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Listening to Landscapes

Art Review: Bunny Harvey at Korongo Gallery


Published September 21, 2011 at 8:23 a.m.

“Frank Gave Me a Blue Mountain”
  • “Frank Gave Me a Blue Mountain”

Musical compositions often evoke visual images, so why shouldn’t paintings be able to depict sounds? And scents and textures?

Wassily Kandinsky, generally considered the first great abstract painter, did seek to make his work appealing to the ears as well as to the eyes. In fact, there’s a theory that Kandinsky (1866-1944) had a neurological condition known as synaesthesia, a sort of overlapping of the senses in which colors are perceived as sounds and vice versa.

Bunny Harvey may be another synaesthete. In a show at the Korongo Gallery in Randolph entitled “Listening/Vermont,” this proficient and inspired artist presents a suite of paintings that, she says, conjure not just the chatter of birds and the buzz of insects, but also the bouquet of new-mown hay and the squish of meadow mud between her toes. Harvey notes on her website that her work has come to be focused on “unseen elements of landscape.”

The titles she’s given to some of the 22 works in this strong show — “Whispering Apple,” “Garden: Textured Harmonies,” “Pond With Blue Zings” — make her intentions explicit. Even the segment of her audience that doesn’t readily “hear” paintings or respond to them in tactile or olfactory ways will find it possible to interpret the wind-blown wisps zipping across a canvas as Harvey’s expression of the hum, as well as the flight path, of a dragonfly. We also twig the conceit that a splotch of green is meant to convey the smell and feel of grass, not just its appearance.

Whether Harvey succeeds in giving her landscapes more than a visual dimension will be up to individual gallery-goers to determine. But it ultimately doesn’t matter if the work fails to speak, literally, to those who encounter it. Paint is still paint, and in that medium, Harvey’s success is not in doubt.

Her credentials are certainly in order. Born in New York in 1946, Harvey earned an MFA from the Rhode Island School of Design, and in 1974 was awarded the much-coveted Rome Prize in painting, which enabled her to study and work for two years at the American Academy in Rome. She was represented from 1989 to 2010 by the venerable but financially challenged Berry-Hill Galleries on the Upper East Side of Manhattan. And Harvey, who lives part-time in Randolph, has taught art at Wellesley College for the past 35 years.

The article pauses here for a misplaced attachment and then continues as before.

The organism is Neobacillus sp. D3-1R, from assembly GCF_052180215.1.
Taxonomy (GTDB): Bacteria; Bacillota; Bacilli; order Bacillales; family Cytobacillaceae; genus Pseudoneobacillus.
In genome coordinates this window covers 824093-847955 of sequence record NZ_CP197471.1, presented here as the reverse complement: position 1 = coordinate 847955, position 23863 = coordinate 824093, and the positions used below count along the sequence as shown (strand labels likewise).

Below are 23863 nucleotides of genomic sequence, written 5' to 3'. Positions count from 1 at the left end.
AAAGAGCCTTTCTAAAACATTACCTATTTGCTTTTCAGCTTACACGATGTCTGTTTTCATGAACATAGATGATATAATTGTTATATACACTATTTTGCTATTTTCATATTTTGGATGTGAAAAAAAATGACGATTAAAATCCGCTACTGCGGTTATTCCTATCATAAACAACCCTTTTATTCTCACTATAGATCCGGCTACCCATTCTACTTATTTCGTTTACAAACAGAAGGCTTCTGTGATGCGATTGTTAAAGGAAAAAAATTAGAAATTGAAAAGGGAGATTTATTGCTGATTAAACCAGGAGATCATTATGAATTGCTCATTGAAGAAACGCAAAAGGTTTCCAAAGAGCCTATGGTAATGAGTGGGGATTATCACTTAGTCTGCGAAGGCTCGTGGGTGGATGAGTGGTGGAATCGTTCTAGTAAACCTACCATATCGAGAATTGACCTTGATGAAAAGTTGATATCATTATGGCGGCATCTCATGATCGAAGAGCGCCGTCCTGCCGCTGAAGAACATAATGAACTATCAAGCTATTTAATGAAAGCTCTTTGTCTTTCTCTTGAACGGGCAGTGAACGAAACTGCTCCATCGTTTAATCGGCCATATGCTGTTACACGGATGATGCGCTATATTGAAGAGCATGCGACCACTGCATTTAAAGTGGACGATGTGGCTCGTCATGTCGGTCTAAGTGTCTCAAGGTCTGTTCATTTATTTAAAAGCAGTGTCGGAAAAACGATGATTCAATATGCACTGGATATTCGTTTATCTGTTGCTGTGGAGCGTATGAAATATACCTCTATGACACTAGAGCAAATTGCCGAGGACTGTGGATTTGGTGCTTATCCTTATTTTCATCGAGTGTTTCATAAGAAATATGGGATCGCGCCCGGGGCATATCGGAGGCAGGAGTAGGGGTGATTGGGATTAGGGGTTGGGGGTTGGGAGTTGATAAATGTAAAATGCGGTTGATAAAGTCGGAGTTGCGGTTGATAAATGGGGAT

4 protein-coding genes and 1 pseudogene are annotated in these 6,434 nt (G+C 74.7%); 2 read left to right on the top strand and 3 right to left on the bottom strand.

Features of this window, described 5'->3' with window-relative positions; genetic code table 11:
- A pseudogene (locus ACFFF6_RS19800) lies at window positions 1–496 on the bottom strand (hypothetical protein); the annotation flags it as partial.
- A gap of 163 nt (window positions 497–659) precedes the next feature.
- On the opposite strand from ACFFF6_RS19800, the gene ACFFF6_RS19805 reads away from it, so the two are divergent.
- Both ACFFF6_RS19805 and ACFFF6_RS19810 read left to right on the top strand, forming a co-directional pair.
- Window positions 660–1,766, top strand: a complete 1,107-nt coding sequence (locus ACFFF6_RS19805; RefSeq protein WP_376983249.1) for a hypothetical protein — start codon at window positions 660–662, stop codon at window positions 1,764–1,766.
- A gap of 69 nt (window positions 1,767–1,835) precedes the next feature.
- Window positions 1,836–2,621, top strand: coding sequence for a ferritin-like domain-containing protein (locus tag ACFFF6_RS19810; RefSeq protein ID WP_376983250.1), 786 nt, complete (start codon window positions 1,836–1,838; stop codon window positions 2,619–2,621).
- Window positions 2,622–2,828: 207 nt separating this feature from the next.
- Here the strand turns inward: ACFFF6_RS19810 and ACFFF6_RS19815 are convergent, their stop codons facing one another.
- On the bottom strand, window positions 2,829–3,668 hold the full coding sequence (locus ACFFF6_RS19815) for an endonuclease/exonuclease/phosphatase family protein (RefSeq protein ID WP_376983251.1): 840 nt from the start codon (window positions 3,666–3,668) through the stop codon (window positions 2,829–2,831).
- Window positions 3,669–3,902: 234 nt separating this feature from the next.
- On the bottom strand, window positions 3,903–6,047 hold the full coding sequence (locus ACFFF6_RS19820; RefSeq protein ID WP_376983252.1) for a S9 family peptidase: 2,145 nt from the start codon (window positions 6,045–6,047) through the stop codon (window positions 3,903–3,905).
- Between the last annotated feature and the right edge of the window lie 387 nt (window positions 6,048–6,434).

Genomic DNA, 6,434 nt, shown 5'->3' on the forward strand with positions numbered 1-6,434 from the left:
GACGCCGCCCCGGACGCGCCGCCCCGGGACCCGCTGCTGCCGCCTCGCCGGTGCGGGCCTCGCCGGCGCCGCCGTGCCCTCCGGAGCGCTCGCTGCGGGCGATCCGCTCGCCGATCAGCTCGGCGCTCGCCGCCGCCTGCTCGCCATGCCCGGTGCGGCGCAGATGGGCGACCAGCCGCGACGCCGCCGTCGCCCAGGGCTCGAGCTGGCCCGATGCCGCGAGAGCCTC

Her studies in the esoteric field of particle physics may offer further insight into Harvey’s art. The world appears to enter her consciousness at the subatomic level, compelling this painter of readily recognizable Vermont scenes to try to capture the essences of trees, rivers and skies. That may help explain why Harvey’s unpeopled paintings can seem so mysterious, so probing.

Why, for example, do some works include floating or thrusting rectangular forms? They can dominate a painting, as in “Frank Gave Me a Blue Mountain” (pictured), in which the outline of a thick column serves to highlight the central section of an otherwise representational work. At other times, the forms are more discreet. In the exquisitely colored “Realizaton,” for example, thin shafts look like light beams rather than geometric apparitions.

In a grouping of 10 smaller pieces, Harvey heads in an abstract direction, most beautifully in “Moon With Barred Owl Song,” a melancholy medley of color and light. These oils on panel of identical size are painted on their sides as well as on the usual picture plane, much in the all-over manner of the elegant English abstractionist Howard Hodgkin, who also gives his painterly reveries titles suggestive of nature scenes.

In the Korongo show, Harvey abruptly shifts moods along with media. “Kelsey Mountain Light,” a charcoal-and-pastel composition on paper, summons up a glowering sky and skeletal trees. And “Affinity, the Maple,” made with sumi ink on gessoed paper, includes calligraphic slashes that enhance the Japonaiserie effect. Here, leaves encircle a white emptiness — or, in the eyes of those who view a glass as half full, perhaps Harvey’s image is an opening leading into light. Synaesthetes may hear, feel or smell other possibilities, as well.